Is Your Thinking About Employee Turnover All Wrong?


We all make decisions based on beliefs that may or may not be true; managing employee turnover is no different. Managers often approach employee retention from at least 1 of 5 common myths:

Myth 1: Employee Turnover is bad.
There is no question that turnover can be extremely harmful to organizations.
Truth is, though, that people leave organizations for all kinds of reasons, and they don’t all have the same implications for managing turnover.

Myth 2: Employee Turnover is all about pay.
It is true that some people quit because they are unhappy with their pay.
Yet, out of 35 predictors, level of pay was near the bottom and tied for the 24th strongest relationship with turnover.

Myth 3: Employee Turnover is about job dissatisfaction.
It is true that job attitudes like job dissatisfaction can lead to turnover.
But research shows that job satisfaction is a driving force in less than 50% of individual turnover decisions .

Myth 4: Employee Turnover is simple to manage with simple strategies.
Sometimes retention is simple.
But top research shows that a strategic evidence-based approach to retention management requires three broad foundations: developing a shared understanding of turnover among stakeholders; developing knowledge of underlying turnover principles and cause-effect relationships; and diagnosing and adapting to a particular organizational context. Doesn’t sound so simple anymore.

Myth 5: Employee turnover is an uncontrollable cost of doing business.
There are many factors that influence turnover decisions that are outside of managerial control, such as macro-economic conditions and labor market fluctuations.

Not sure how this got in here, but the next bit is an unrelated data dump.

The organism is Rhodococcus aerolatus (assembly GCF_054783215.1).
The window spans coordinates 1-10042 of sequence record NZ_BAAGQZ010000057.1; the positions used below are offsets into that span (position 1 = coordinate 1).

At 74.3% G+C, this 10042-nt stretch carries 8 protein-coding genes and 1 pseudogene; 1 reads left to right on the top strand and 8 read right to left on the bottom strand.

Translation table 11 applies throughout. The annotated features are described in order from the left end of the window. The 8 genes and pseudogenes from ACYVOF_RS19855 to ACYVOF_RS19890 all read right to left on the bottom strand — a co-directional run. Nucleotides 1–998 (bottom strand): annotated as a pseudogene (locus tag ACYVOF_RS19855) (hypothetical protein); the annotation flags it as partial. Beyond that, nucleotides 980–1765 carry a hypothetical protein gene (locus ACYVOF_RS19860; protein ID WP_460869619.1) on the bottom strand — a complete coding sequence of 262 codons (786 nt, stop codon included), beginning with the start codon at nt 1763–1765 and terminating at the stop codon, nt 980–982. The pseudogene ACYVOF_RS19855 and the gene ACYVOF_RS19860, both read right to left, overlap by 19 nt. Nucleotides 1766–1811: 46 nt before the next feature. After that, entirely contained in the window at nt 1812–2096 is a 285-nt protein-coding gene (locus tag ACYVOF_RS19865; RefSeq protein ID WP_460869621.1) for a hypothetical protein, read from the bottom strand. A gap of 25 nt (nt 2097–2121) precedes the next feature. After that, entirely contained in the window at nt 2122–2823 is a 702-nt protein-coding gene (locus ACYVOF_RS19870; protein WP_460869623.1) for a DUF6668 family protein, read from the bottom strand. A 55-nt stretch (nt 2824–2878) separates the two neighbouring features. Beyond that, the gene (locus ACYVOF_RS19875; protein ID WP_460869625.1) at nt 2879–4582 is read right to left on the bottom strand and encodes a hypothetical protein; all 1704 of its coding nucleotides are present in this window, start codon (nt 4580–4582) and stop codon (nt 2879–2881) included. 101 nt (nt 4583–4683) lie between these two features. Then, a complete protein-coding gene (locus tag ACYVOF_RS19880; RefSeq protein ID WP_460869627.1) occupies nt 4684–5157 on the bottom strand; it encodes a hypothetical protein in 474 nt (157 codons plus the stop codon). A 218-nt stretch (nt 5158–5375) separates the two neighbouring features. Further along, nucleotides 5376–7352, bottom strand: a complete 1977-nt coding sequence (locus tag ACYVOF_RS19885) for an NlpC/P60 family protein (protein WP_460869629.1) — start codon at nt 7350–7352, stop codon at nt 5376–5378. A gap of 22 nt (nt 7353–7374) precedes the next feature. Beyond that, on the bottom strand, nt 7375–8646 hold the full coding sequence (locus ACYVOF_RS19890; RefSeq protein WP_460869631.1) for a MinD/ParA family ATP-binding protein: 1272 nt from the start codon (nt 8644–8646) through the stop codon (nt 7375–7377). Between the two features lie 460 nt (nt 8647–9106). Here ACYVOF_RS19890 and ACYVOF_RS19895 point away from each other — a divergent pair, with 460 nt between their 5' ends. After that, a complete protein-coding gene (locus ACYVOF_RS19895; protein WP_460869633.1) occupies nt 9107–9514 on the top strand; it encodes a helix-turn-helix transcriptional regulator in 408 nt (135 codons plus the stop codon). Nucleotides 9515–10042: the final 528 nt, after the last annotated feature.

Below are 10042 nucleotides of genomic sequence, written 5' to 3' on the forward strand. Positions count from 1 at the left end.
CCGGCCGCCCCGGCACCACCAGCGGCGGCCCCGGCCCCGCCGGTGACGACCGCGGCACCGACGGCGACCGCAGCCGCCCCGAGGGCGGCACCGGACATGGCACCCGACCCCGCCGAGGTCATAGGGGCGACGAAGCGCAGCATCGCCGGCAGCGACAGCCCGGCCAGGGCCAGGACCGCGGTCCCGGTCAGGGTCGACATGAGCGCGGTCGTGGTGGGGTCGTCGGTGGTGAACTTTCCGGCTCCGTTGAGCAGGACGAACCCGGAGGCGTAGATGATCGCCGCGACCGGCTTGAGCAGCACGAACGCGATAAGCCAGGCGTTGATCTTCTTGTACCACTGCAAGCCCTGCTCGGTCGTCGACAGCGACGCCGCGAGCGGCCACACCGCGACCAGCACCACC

However, there are evidence-based retention practices over which many managers have direct influence.

The good news is that much can be done in recruitment, training, compensation, and many more arenas to strategically manage employee retention. Even better, many of these same practices are also associated with improved employee productivity and performance.

Want to know more? David Allen and I compiled decades of scientific retention/turnover research into an easy-to-read, easy-to-implement book. Managing Employee Turnover (2012, Business Expert Press).

Copyright © Dr. Phil Bryant, 2012

Dr. Bryant is an Assistant Professor of Management at Columbus State University and co-author of Managing Employee Turnover.

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1 Comment

Filed under Management Musings

One response to “Is Your Thinking About Employee Turnover All Wrong?

  1. Thanks for the “like”, Spirit!

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